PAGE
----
Monday July 10, 2023

San Francisco Chronicle

The only boat on Lake Tahoe cruised through the dead of night toward the West Shore. Its pilot throttled down near a GPS marker on his navigation screen, then went aft to lower a long mesh net off the craft’s stern to a depth of 300 feet.

After being winched back to the surface, the sock-like net dripped with water, appearing empty. But it wasn’t. Its catch had been funneled into a thermos-sized canister at its end. Using headlamps, two biologists aboard in hiking boots and hoodies unscrewed the canister and scoped out their quarry.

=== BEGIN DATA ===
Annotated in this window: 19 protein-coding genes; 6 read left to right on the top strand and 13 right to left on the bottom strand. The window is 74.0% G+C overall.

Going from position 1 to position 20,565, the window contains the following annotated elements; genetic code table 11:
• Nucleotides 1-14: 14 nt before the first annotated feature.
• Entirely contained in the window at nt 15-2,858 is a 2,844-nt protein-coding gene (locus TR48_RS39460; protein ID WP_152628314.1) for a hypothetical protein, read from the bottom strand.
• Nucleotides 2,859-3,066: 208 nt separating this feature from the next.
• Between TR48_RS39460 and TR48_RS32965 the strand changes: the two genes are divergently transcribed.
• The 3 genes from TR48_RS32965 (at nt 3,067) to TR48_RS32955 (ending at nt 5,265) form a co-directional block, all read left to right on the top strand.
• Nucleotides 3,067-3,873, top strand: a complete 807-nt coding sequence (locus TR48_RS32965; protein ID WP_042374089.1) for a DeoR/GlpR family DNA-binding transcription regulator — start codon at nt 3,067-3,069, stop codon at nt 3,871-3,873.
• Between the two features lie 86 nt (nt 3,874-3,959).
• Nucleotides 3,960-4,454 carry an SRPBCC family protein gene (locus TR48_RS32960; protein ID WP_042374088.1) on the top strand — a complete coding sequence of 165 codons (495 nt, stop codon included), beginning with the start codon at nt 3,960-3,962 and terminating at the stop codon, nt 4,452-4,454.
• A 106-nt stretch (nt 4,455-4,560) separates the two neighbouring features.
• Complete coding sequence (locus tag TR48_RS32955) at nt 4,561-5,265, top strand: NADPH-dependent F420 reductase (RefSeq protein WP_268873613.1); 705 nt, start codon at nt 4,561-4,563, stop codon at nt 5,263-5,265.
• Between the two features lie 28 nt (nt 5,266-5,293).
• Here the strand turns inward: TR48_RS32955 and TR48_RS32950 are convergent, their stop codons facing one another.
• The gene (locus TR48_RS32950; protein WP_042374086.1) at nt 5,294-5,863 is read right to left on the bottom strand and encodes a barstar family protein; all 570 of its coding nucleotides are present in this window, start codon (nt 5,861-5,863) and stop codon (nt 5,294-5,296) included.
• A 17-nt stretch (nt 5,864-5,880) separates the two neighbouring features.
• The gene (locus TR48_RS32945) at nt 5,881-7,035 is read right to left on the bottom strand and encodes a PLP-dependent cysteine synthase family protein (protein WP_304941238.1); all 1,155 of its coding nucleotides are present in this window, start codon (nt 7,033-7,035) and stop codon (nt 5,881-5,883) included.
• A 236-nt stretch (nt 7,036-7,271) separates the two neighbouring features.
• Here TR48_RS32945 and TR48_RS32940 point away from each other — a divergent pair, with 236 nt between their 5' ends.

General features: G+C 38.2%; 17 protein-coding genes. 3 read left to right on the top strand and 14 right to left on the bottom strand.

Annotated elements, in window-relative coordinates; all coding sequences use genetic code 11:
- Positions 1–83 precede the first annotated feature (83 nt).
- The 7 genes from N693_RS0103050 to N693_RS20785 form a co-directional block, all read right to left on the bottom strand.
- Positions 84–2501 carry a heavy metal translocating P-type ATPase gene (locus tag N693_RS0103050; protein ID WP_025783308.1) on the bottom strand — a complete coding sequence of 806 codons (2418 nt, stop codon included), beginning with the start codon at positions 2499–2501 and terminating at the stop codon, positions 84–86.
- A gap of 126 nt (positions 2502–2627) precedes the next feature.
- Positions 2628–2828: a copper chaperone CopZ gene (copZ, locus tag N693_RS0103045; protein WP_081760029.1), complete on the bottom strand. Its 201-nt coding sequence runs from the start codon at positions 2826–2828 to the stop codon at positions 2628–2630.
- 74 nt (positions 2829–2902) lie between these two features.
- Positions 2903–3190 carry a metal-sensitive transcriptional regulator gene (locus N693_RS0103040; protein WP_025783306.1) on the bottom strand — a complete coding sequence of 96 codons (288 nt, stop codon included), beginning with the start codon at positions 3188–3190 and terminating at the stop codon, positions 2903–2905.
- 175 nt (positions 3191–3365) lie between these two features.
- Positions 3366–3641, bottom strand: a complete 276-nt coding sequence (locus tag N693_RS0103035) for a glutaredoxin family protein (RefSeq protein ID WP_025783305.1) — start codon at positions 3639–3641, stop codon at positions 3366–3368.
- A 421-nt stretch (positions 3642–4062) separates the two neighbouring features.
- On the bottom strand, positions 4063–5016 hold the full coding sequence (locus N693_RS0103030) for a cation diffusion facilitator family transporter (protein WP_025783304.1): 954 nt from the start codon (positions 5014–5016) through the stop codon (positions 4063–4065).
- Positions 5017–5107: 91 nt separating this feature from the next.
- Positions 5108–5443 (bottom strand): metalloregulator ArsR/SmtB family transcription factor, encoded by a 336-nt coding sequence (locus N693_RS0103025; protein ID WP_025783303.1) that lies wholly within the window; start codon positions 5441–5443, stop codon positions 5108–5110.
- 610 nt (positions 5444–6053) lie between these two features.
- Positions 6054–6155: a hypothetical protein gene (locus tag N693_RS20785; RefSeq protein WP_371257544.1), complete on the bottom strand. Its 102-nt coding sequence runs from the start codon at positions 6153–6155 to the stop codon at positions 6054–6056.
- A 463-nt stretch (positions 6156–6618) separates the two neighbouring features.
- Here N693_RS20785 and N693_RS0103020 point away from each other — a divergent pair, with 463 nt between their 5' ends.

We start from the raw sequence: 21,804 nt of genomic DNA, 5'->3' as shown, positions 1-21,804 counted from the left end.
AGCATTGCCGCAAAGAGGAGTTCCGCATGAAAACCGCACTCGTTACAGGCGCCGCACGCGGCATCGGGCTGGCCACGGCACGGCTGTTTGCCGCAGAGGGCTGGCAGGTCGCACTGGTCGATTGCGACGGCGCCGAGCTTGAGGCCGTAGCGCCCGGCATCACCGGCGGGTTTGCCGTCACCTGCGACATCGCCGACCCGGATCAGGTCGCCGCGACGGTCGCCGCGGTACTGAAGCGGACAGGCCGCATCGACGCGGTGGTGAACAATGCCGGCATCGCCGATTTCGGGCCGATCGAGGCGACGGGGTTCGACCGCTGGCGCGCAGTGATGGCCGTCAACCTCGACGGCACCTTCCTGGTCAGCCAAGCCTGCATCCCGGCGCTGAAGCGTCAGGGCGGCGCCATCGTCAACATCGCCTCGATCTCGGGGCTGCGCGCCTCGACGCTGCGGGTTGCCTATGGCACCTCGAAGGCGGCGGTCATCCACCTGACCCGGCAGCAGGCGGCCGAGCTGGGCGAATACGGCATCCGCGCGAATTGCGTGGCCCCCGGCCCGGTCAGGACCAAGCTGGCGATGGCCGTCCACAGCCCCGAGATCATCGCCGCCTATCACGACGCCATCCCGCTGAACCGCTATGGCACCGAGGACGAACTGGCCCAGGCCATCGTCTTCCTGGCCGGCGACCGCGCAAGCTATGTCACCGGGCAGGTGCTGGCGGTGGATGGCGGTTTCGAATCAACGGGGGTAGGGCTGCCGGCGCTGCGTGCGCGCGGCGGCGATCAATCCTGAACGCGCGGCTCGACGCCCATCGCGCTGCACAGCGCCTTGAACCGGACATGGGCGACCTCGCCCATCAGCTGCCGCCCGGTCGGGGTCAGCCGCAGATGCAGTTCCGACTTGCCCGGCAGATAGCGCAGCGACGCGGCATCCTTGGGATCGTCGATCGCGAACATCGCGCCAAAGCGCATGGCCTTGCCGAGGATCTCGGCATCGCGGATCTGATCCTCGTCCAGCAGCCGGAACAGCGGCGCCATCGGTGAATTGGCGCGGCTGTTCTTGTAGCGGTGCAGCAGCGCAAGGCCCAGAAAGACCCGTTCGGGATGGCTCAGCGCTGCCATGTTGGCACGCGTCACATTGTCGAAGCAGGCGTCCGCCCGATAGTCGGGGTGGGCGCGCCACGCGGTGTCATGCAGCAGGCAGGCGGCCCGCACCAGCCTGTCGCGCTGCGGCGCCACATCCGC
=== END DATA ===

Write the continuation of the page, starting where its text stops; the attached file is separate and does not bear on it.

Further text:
“We got shrimps?” asked Erik Young.

“We got shrimps!” Brandon Berry replied.

Young carefully poured the contents — a dozen or so tiny translucent bodies in a few ounces of water — into a sterilized glass jar and then sealed it, marked it, and slotted it among about 20 other vials the researchers had filled that night.

“Catch of the day!” he exclaimed.

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